Fr. James' Lectionary

The Lectionary is both a reading program for completing all of Holy Scripture on a one year schedule, and a daily comment on a portion of the day's reading wedded to a poem to give an added perspective on the theme.

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Location: Amherst, Virginia, United States

Friday, April 21, 2006

The Good Land: Bible Comment on Deuteronomy 11 with poem by Rufus Learsi, On to the Promised Land

Daily Readings
Psalm 67, Numbers 17, Deuteronomy 11, Matthew 16

Daily Text: Deuteronomy 11

The Good Land
There may be resident in Deuteronomy 11 two notions of the LORD’s discipline or instruction: first, that of the mighty signs and deeds done in Egypt to Pharoah, and subsequently to the children of Israel crossing the Red Sea and the great wilderness sojourn of 40 years with water, meat, manna, the cloud by day and cloud of fire by night—so many signs. The second notion of His discipline or instruction is that of binding the Ten Words on their hands and foreheads. This sort of instruction would remind the children and all others who had not known the former signs and wonders of the loving and clear commands of the LORD. Through it all the LORD teaches those he loves the benefits of obedience and the dangers of willfulness.

In the middle of these instruction foci is a piece on the geography of the good land promised to the people of God. It is, compared to Egypt, thought to be a far superior land. It has mountains and valleys, and is watered by rain rather than by the back breaking work of digging irrigation canals. Actually, the rainfall, though only coming early and late between October and April. sees is as plentiful as in the temperate zone. While most temperate zones see rainfall year around on about 180 days and Canaan receives all of its rainfall on 40-60 days in the aforementioned months, Northern Galilee still has up to 44 inches a year. Undoubtedly, at the time of the Exodus its forests were much more extensive and the rainfall far more efficiently absorbed than it is today, but still it is part of the Fertile Crescent, in a well-watered part of the world (cf. 185:1410).

Finally, the conclusion of Deuteronomy 11, verses 26-32, introduces the subject of blessings and curses that are tied to the coverage of the law in chapters 12-26, and provides with chapters 27-31 an envelope for the descriptions in chapter 27:11-26 as relates to the curses and chapter 28:1-14 for the blessings.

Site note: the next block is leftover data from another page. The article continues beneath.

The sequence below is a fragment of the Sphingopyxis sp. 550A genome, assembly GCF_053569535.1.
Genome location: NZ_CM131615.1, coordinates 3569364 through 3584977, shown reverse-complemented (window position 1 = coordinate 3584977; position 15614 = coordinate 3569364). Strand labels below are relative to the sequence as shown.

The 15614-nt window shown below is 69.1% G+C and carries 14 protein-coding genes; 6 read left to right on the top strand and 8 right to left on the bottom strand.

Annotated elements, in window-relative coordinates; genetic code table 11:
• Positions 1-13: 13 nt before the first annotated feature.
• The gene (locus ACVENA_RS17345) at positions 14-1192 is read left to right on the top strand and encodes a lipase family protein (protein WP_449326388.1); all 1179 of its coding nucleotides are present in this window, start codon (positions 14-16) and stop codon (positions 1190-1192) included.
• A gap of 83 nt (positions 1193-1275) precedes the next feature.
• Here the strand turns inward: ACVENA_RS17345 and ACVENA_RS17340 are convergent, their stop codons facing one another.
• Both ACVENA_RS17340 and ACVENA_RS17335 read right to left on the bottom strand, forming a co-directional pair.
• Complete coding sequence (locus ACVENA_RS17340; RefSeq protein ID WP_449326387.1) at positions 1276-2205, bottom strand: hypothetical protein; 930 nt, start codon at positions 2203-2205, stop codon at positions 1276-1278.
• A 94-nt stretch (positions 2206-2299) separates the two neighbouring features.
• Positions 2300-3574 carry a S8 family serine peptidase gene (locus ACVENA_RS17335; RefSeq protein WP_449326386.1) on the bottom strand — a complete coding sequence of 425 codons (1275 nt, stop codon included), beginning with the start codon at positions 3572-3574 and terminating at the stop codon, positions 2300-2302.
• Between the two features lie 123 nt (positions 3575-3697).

On to the Promised Land
Rufus Learsi


I
A dawning sun breaks through the sable cloud!
Oh, see the East ablaze n crimson hue!
There peals a mighty blast triumphant, loud,
A call to rouse the ever-striving Jew!

Chorus
Arise my people grand in story,
Thy little ones and patriarchs hoary,
Illumined by they pristine glory,
And form one mighty band!
And let thy shout ascend to heaven,
For lo! the clouds thy dawn hast riven,
Behold fulfilled the promise given,
On to the promised land!

II
Now beam the rosy rays throughout the lands,
And eyes with sorrow dim light up anew!
In every clime the call is joining bands
Who swing aloft the standard of the Jew!

III
Oh! let the mountain land beloved of God,
Where heroes bled and prophets falsehood slew!
No longer mourning-wrapt, the sacred sod
Blooms forth to greet the home-returning Jew!

IV
The torrent sweeps and melts the crags away,
A nation’s cherished dream at last comes true!
For now indeed has come the promised day
Of freedom for the never-conquered Jew!
403:471

Collect for the Day
Blessed are you, Lord our God, light of the earth and health of the nations; you lead us in the way of justice and mercy, through Jesus Christ our Lord. [476:788:67 psalm prayer]

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